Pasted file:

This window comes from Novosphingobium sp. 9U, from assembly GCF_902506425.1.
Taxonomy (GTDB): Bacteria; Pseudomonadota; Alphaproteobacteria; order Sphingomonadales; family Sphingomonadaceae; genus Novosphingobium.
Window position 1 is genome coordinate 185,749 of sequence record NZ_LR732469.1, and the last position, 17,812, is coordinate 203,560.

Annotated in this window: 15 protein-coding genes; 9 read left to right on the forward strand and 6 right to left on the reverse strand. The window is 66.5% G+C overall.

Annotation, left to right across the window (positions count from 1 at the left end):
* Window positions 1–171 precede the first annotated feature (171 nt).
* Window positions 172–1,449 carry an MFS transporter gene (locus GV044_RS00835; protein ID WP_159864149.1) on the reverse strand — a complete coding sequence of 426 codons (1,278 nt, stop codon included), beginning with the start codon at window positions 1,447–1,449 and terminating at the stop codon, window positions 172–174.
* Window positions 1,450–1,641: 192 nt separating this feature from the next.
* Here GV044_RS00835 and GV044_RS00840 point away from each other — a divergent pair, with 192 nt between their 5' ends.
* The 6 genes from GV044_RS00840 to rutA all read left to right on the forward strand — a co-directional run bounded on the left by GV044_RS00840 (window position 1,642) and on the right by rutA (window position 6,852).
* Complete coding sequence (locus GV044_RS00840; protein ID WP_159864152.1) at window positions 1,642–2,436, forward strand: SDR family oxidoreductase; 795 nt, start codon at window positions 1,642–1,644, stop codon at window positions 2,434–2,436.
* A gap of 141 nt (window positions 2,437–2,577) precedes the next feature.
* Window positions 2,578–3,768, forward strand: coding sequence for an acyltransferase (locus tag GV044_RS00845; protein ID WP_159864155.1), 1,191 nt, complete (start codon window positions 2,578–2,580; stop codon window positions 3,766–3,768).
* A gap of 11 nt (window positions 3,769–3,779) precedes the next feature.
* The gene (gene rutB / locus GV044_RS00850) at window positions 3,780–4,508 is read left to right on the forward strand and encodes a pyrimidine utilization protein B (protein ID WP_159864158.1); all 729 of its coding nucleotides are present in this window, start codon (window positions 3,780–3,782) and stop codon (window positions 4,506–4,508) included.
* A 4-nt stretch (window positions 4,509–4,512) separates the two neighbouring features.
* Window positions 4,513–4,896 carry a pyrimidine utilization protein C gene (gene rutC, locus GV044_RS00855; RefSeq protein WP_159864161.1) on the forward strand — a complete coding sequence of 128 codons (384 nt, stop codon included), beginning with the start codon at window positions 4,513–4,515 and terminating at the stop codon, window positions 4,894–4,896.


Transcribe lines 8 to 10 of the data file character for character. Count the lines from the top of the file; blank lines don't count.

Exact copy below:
* Window positions 1,450–1,641: 192 nt separating this feature from the next.
* Here GV044_RS00835 and GV044_RS00840 point away from each other — a divergent pair, with 192 nt between their 5' ends.
* The 6 genes from GV044_RS00840 to rutA all read left to right on the forward strand — a co-directional run bounded on the left by GV044_RS00840 (window position 1,642) and on the right by rutA (window position 6,852).